Periodically, I cite productions that I regard as of more than routine interest, that are revivals of productions I have reviewed on this website. In each case listed below, the production is one I have seen performed at one opera company, that is scheduled to be performed at another. Obviously, this is not meant to be an exhaustive list of revivals of great productions scheduled to be seen in some part of the world, but recommendations made out of personal experience of exciting performances revived elsewhere with worthy casts.
Each of the productions appearing on the “best bet” list is strongly recommended. Each production previously had an extensive review on this website which is cited. In the case of some of the revivals, I am planning to attend a performance of the revival. Those interested in these four productions should be aware that each is likely to sell out, sooner rather than later.
The Magic Flute – Die Zauberfloete (Mozart), Los Angeles Opera, January 10, 11, 16, 17, 18, 21, 22, 24 and 25, 2009
[Below: the Queen of the Night (Erika Miklosa) arrives, observed by Tamino at left, in Gerald Scarfe’s sets; edited image, based on Terrence McCarthy photograph, courtesy of San Francisco Opera.]
Whether or not one is familiar with artist/cartoonist Gerald Scarfe’s amazing contributions to the classic rock flick Pink Floyd The Wall, itself operatic in its scope, Scarfe’s whimsical approach to the set designs, costumes and menagerie of Mozart’s fanciful opera gives yet another clue to the mind of this genius of imagination.
Two casts, all new to Los Angeles Opera, alternate the principal roles: Matthew Polenzani and Joseph Kaiser are the Taminos, Nathan Gunn and Markus Werba are the Papagenos, Marie Arnet and Erin Wall are the Paminas, L’Ubica Argicove and Albina Shagimuratova are the Queens of the Night, Guenther Groissboeck and Morris Robinson are the Sarastros. James Conlon conducts, Stanley M Garner directs the Peter Hall production.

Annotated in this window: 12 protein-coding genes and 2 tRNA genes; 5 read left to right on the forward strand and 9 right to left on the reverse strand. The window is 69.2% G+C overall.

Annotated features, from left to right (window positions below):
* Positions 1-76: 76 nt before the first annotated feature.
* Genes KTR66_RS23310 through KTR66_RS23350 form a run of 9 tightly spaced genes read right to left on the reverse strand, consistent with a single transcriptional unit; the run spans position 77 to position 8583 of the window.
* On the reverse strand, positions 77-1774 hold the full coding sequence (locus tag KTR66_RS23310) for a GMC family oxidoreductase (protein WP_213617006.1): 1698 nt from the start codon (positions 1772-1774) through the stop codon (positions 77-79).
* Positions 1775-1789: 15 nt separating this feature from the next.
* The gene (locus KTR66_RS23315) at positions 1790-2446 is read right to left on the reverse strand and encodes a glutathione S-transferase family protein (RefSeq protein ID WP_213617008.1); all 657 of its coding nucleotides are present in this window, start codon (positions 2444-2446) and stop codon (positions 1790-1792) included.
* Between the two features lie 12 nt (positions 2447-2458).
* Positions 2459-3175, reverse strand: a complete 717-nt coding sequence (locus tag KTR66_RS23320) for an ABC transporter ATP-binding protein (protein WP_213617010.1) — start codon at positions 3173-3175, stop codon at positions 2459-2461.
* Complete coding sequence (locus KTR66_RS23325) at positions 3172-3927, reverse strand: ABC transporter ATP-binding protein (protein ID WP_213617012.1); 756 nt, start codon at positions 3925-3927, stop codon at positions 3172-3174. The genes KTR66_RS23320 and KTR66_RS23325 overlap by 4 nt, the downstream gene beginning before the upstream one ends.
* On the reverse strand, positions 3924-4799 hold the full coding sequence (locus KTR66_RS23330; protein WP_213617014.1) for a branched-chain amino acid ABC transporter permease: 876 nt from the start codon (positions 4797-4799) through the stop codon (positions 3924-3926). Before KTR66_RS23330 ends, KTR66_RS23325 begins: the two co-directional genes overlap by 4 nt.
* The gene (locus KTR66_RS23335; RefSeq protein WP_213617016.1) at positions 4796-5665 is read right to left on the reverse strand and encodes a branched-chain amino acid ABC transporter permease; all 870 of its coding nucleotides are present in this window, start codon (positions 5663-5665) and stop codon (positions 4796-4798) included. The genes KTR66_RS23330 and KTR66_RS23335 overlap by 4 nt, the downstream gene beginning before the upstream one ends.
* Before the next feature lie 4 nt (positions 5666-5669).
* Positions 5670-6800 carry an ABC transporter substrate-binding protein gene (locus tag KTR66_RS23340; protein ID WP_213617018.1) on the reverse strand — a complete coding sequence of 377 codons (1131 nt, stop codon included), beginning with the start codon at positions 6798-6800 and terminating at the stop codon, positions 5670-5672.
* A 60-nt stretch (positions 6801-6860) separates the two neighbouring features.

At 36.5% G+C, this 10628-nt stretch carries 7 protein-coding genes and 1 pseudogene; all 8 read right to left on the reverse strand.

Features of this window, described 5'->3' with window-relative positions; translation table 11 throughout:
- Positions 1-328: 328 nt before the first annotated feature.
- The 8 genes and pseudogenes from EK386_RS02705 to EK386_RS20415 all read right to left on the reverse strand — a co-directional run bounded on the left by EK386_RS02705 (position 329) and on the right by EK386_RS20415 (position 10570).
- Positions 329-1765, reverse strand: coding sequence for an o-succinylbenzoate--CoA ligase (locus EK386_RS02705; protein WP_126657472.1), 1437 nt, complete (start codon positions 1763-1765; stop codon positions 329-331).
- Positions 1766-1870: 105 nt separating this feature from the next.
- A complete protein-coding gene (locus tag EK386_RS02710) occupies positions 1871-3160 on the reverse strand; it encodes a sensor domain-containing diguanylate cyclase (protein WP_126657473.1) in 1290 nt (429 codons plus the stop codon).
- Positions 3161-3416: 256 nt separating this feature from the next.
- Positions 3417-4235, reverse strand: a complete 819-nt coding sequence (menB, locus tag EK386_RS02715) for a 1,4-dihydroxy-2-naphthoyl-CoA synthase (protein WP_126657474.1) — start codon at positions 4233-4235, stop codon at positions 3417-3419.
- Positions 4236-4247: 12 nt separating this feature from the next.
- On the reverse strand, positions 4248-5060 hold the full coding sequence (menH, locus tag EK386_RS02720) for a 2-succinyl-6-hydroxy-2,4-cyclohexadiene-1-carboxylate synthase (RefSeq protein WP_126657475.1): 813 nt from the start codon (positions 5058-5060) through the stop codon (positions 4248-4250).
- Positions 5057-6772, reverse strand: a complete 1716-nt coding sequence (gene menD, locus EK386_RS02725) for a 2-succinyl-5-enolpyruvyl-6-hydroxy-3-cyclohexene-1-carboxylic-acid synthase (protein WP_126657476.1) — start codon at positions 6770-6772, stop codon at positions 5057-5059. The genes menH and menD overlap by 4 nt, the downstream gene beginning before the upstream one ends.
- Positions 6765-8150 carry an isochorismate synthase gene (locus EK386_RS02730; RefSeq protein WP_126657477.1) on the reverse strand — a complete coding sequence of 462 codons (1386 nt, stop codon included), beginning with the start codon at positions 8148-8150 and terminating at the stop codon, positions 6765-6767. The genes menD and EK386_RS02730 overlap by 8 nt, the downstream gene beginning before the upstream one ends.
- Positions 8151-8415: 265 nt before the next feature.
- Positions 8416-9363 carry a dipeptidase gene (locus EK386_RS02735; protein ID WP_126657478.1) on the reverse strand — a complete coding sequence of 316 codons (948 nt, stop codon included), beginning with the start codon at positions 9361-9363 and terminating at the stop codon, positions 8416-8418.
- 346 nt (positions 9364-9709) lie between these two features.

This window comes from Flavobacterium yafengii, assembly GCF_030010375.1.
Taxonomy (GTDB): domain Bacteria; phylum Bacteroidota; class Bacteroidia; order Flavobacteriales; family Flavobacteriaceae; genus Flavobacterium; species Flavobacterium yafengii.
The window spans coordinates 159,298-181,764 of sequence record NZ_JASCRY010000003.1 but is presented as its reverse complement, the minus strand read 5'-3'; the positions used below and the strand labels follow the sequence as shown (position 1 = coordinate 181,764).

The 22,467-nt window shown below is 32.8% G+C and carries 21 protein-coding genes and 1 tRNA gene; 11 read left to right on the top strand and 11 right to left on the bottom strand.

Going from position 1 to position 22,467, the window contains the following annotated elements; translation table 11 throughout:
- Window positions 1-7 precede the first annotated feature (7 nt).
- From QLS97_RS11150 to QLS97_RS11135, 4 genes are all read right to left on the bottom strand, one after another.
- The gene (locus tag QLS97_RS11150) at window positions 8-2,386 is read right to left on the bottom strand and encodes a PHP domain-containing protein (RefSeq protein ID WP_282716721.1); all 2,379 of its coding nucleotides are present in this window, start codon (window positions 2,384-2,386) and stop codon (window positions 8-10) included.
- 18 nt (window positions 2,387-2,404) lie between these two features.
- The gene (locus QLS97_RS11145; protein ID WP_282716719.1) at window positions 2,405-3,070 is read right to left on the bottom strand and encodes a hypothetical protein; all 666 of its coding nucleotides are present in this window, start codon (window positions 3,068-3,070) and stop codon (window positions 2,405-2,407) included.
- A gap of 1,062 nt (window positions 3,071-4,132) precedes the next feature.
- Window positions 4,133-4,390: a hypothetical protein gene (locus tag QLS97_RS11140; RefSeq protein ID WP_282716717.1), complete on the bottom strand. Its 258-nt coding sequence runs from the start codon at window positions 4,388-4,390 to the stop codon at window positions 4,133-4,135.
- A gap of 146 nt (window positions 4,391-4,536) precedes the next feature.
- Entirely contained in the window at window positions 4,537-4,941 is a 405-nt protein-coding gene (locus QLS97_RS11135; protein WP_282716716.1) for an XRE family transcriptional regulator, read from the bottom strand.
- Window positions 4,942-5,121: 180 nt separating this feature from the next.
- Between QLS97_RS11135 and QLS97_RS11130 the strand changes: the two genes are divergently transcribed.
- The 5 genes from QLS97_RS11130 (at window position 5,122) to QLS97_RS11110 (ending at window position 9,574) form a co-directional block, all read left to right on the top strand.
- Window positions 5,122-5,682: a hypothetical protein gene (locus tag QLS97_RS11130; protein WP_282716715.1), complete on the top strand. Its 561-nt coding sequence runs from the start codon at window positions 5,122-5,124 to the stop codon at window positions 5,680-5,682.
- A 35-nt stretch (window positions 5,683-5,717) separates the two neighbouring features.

For the performance review, see: Conlon’s Magical Revival of Mozart’s “Flute” at L. A. Opera – January 10, 2009
For a review of an earlier performance, see: The Magic Scarfe: “Zauberfloete” in San Francisco – October 13, 2007
Tristan und Isolde (Wagner), Lyric Opera of Chicago, January 27, 31, February 4, 8, 12, 16, 20, 24 and 28, 2009
The David Hockney production of “Tristan und Isolde”, one of the treasures of the Los Angeles Opera, has charmed audiences in California in three different decades, most recently with a 2006 mounting in San Francisco and a 2008 return to its home audience at the Dorothy Chandler Pavilion.
[Below: Act I of David Hockney’s production of Wagner’s “Tristan und Isolde”, with Kurwenal (Juha Uusitalo) at right, foreground; edited image of a Robert Millard photograph, courtesy of Los Angeles Opera.]
What Hockney has created is a production of “Tristan” that is as colorful and appealing to the eye – with its palette of pastels for the ornate sets and solid primary colors for the costumes – as Wagner’s sonorities are to the ear.
Chicago audiences are scheduled to experience something that no California audiences have heard so far – Deborah Voigt in performance as Isolde. Clifton Forbis is Tristan.
Juha Uusitalo, whose Kurwenal is one of his most effective roles, co-stars with the estimable Petra Lang as Brangaene and Stephen Milling as Marke. Jose Maria Condemi is the director and Sir Andrew Davis conducts.
For the performance review, see: Forbis, Voigt Brilliant as Lyric’s Tristan and Isolde – Chicago, February 24, 2009.